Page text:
By Lee Yan | Sr. Service Engineer | Intune Support as a Feature
You’re in the process of getting your new device ready for use for an end user, and then you find that the device shows as pending for certain policies or apps in the console. You’re wondering why – what happened – it’s a clean/brand new device, it's Azure AD joined, and you’ve targeted policies and apps to the user who will use the device. This can be expected, as we explain below – it’ll make sense after we walk through how it works.
When you enroll a Windows device into Intune through Azure AD join with auto-enrollment, the workflow typically starts with a local admin user logged on. Often the user will go through settings > Accounts > Access work or school > Connect, and then the device gets enrolled into Intune. At this point in time, the device will check into the Intune service using the device certificate. The service actually doesn’t know who the logged in user is because the local admin who initiated the workflow is still logged on and the MDM agent cannot get the Azure AD user token. When this happens any user-based policies or user-targeted apps (policies and apps assigned to a user group) will not take effect, and the admin console will show the policy or app as pending for the device. If you are looking for an immediate resolution, you can do one of the following:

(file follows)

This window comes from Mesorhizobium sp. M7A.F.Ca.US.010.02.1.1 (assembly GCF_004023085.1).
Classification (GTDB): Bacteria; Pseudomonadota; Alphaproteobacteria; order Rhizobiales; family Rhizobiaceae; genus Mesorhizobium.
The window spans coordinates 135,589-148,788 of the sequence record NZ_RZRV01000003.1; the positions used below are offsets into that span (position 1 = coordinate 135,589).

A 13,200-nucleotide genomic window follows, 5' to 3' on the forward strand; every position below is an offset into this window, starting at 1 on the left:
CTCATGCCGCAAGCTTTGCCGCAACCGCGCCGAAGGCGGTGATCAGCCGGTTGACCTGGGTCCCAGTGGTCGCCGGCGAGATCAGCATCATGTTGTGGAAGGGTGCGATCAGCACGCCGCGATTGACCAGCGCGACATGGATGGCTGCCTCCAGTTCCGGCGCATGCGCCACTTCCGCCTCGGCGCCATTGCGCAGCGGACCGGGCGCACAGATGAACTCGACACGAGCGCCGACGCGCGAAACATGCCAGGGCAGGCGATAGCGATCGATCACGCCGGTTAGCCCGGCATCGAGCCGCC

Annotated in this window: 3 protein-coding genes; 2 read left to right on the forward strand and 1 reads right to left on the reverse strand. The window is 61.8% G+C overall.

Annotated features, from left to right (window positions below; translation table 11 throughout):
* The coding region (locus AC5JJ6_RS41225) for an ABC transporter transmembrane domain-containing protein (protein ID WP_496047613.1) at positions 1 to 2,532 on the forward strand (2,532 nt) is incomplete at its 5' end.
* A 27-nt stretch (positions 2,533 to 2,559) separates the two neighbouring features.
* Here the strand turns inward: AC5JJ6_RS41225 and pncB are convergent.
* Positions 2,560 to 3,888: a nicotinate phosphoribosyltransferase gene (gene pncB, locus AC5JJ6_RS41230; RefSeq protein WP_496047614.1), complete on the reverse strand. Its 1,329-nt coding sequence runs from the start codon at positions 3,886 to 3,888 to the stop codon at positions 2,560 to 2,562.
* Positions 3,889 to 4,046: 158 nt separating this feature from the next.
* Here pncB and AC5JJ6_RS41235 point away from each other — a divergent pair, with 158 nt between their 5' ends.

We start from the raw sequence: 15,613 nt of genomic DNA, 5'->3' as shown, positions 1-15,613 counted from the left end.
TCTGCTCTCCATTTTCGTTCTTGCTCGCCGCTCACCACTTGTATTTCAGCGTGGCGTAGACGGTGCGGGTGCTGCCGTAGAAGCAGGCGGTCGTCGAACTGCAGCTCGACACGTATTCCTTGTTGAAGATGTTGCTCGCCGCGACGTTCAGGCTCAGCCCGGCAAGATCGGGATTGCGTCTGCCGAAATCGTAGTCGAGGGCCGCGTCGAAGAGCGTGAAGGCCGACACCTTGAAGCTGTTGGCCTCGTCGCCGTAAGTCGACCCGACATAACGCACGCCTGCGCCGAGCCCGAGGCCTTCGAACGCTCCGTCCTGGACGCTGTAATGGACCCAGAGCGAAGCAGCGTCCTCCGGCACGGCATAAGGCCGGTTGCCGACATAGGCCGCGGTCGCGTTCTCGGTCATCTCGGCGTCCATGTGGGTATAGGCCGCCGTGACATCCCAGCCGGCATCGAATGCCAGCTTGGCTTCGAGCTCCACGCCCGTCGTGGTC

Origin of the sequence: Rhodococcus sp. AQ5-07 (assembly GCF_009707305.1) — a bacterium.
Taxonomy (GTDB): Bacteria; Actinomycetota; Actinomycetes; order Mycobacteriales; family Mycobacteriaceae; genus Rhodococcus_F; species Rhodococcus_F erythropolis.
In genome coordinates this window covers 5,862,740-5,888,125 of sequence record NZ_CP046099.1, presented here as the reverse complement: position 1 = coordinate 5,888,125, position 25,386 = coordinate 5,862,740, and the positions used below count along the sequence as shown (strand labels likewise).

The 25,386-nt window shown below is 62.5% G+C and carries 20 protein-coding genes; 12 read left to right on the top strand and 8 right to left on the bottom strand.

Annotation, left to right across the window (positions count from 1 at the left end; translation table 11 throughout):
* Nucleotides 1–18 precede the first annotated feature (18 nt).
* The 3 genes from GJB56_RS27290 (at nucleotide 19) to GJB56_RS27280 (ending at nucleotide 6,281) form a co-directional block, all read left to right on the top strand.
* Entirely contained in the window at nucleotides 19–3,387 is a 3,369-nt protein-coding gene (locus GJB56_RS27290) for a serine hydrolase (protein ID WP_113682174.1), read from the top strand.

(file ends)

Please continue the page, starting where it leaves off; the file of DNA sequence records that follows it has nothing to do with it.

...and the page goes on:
On the device, log off as a local user and log back on as the Azure AD user. You can check on the device if the user is an Azure AD user by running this command from a cmd prompt: whoami /UPN. Make sure the UPN shown is the Azure AD user email address.
Assign the policy to a device group containing the affected device. Then, from Settings > Accounts > Access work or school, click on the Connected to <aad_account> > Info > Sync to perform a device sync. While typically you want policies to apply to the user, not the device, this is a quick workaround to ensure policies such as encryption reports back compliance.
You can also check the Event logs from the client to determine if you are running into this issue. Below are the event log entries you would see if the logged on user is not an Azure AD user:
From Microsoft-Windows-User Device Registration/Admin, Event 360: Device is AAD joined (AADJ or DJ++) : Yes User has logged on with AAD credentials: No
From Microsoft-Windows-DeviceManagement-Enterprise-Diagnostics-Provider/Admin, Event 212: MDM Session: Failed to get AAD Token for sync session User Token: (Unknown Win32 Error code: 0xcaa20003) Device Token: (Incorrect function.).
Once the device checks in with the proper user credentials then the status will be updated (typically less than 30 minutes after a device sync).
Note that this does not affect Bring Your Own Device (BYOD) or co-managed devices (those with Configuration Manager and Intune).
Hope this helps explain the device experience when a local admin is logged in!
5/18/2020 - Updated with note on BYOD, and the addition of apps in the write-up, and clarification on when this scenario may occur.